New york state public librarians professional certificate

New york state public librarians professional certificate

Library cataloguing practice part-1

Commissioner’s Regulation 90.7 regarding public librarian certification was amended by the New York State Board of Regents. Professional degrees for public librarians issued after January 1, 2010 will only be valid if 60 hours of professional development are completed every five years. Every five years from the date of the initial certificate, such periods will be specified.
There are numerous opportunities for professional growth. Formal classes or courses, workshops, seminars, lectures, institutes, webinars, e-courses, library conference programs, and other related programs are examples of approved programs from accepted providers. Curriculum from “any other institution or provider as pre-approved by the employing library, employing library system, or the State Education Department” will satisfy the professional development requirement, according to Commissioner’s Regulation 90.7(c)(1).
To assist librarians in finding appropriate courses and activities, the following list of professional development topics offered by libraries, library systems, library associations, and other course providers has been compiled.

S. r. ranganathan

The New York State Library is an American research library located in Albany, New York. It is part of the New York State Education Department and was founded in 1818 to serve the state government of New York. With over 20 million cataloged items in 2011, the library is one of the world’s largest in terms of number of items held. [1] The Cultural Education Center, which is part of the Empire State Plaza, a sprawling complex of state government offices in downtown Albany, houses the library and its sister institutions, the New York State Museum and the New York State Archives.
The New York State Library was previously housed in the New York State Capitol and then in the New York State Education Building across Washington Avenue. In the basement of the Education Building, there is still an annex with books, magazines, and newspapers. In 2014, the library made an effort to get rid of some of these artifacts. [2] The New York State Library opened to the public in 1855. In November 1855, a Shaker brother from New Lebanon, New York, paid a visit and marveled at the free access to books: “I spent some time at the state library, which is open to the public and has a wonderful collection of books, maps, and other items — there is a lot of art and money on display there. Anyone can look around or read whatever he wants by simply ordering the book he wants. I went and talked with the Librarian for a while.” From 1888 to 1905, Melvil Dewey served as the state librarian. He established a reference librarian position and a children’s section in the library. [4] Dewey also started traveling libraries, sending around 100 books to communities where there were no public libraries. New York’s traveling library system was frequently used as a model by other states. (5)

Master’s degree in archives and records administration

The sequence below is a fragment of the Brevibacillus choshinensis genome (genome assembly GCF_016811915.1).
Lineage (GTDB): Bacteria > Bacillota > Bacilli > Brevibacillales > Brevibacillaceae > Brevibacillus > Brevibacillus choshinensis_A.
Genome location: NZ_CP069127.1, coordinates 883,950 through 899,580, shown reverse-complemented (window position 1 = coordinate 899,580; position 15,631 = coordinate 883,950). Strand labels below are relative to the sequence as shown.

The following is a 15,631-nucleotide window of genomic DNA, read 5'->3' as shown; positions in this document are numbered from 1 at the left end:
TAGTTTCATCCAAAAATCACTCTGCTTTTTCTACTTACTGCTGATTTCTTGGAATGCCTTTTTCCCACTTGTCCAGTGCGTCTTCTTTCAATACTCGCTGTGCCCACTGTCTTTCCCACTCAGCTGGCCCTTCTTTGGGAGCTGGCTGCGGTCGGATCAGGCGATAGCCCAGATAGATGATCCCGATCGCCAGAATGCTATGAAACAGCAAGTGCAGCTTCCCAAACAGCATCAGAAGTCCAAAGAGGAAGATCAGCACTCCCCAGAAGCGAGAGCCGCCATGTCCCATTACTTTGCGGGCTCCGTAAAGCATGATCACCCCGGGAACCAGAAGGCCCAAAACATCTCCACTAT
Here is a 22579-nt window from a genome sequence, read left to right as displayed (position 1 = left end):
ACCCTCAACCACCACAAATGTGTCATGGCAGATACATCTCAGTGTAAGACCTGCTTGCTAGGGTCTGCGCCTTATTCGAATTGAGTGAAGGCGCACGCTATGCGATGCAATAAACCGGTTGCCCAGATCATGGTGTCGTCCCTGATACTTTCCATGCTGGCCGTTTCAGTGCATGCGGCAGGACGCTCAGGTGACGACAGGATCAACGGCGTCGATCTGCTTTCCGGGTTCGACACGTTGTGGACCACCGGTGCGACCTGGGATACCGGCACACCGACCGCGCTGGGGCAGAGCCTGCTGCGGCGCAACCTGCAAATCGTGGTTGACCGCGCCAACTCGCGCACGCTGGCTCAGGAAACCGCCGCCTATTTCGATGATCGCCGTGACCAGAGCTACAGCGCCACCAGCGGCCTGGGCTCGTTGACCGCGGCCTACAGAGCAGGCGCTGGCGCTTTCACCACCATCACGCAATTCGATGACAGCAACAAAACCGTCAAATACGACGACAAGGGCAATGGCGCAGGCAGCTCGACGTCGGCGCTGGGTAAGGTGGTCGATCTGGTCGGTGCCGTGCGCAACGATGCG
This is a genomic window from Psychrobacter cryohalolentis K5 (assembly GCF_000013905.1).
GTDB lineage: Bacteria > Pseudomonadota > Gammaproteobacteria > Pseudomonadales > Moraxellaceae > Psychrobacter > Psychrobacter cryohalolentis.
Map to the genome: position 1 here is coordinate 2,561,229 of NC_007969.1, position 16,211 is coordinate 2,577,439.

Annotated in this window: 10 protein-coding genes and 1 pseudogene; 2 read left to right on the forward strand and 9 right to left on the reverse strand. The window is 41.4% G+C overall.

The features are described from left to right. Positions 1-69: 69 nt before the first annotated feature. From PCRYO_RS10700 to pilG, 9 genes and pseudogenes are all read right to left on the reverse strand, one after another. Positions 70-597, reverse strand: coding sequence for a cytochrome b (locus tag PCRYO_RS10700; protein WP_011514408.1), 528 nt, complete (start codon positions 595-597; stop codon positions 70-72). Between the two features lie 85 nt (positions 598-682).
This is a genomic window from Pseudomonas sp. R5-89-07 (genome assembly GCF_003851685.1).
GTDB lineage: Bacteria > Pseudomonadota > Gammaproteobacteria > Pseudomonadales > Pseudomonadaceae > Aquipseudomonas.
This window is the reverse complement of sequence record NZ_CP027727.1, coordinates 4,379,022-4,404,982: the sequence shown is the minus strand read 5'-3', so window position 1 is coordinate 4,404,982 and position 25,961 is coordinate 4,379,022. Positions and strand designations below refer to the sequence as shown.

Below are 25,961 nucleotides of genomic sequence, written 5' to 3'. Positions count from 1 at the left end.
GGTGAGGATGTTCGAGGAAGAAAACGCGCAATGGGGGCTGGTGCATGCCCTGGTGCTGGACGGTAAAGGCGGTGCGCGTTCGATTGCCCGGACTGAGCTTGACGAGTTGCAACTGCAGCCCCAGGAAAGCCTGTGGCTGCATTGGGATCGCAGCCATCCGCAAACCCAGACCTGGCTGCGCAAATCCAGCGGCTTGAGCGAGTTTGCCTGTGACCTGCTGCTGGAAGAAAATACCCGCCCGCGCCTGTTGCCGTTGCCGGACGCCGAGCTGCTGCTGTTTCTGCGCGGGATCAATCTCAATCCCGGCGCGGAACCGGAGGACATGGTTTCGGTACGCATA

The challenges that public library administrators face today necessitate a strong foundation of training and experience. The Palmer School’s post-Certificate Master’s of Advanced Studies in Public Library Administration is intended to improve and strengthen the management skills and qualifications of professional librarians working in the public library industry, as well as to prepare tomorrow’s leaders.
The Public Library Administrator’s Certificate program consists of five graduate-level courses that lead to a New York State Education Department-recognized Advanced Certificate in Public Library Administration. The goal of the program is to:
Because of the increasing sophistication of public institutions, governing boards have had to become much more selective in their selection of administrators. A working knowledge of the law, human resources, finance, and facilities is now a basic requirement for public library directors and middle managers. The Palmer Institute’s certificate program covers all of the topics covered in the New York State Public Library Director civil service examination series. The New York State Education Department has accepted the program as an officially approved N.Y.S. Certificate of Advanced Studies.

Learning thursdays: a year of cultural competency: what’s

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An ACTIVE public librarian certificate issued by the New York State Education Department is required for anyone appointed to or employed in a permanent (part-time or full-time) professional librarian position in a public, free association, or Indian library in New York State.
Commissioner’s Regulation 90.7 regarding public librarian certification was amended by the New York State Board of Regents. Professional degrees for public librarians issued after January 1, 2010 will only be valid if 60 hours of professional development are completed every five years. Every five years from the date of the initial certificate, such periods will be specified.
There are numerous opportunities for professional growth. Formal classes or courses, workshops, seminars, lectures, institutes, webinars, e-courses, library conference programs, and other related programs are examples of approved programs from accepted providers. Curriculum from “any other institution or provider as pre-approved by the employing library, employing library system, or the State Education Department” will satisfy the professional development requirement, according to Commissioner’s Regulation 90.7(c)(1).

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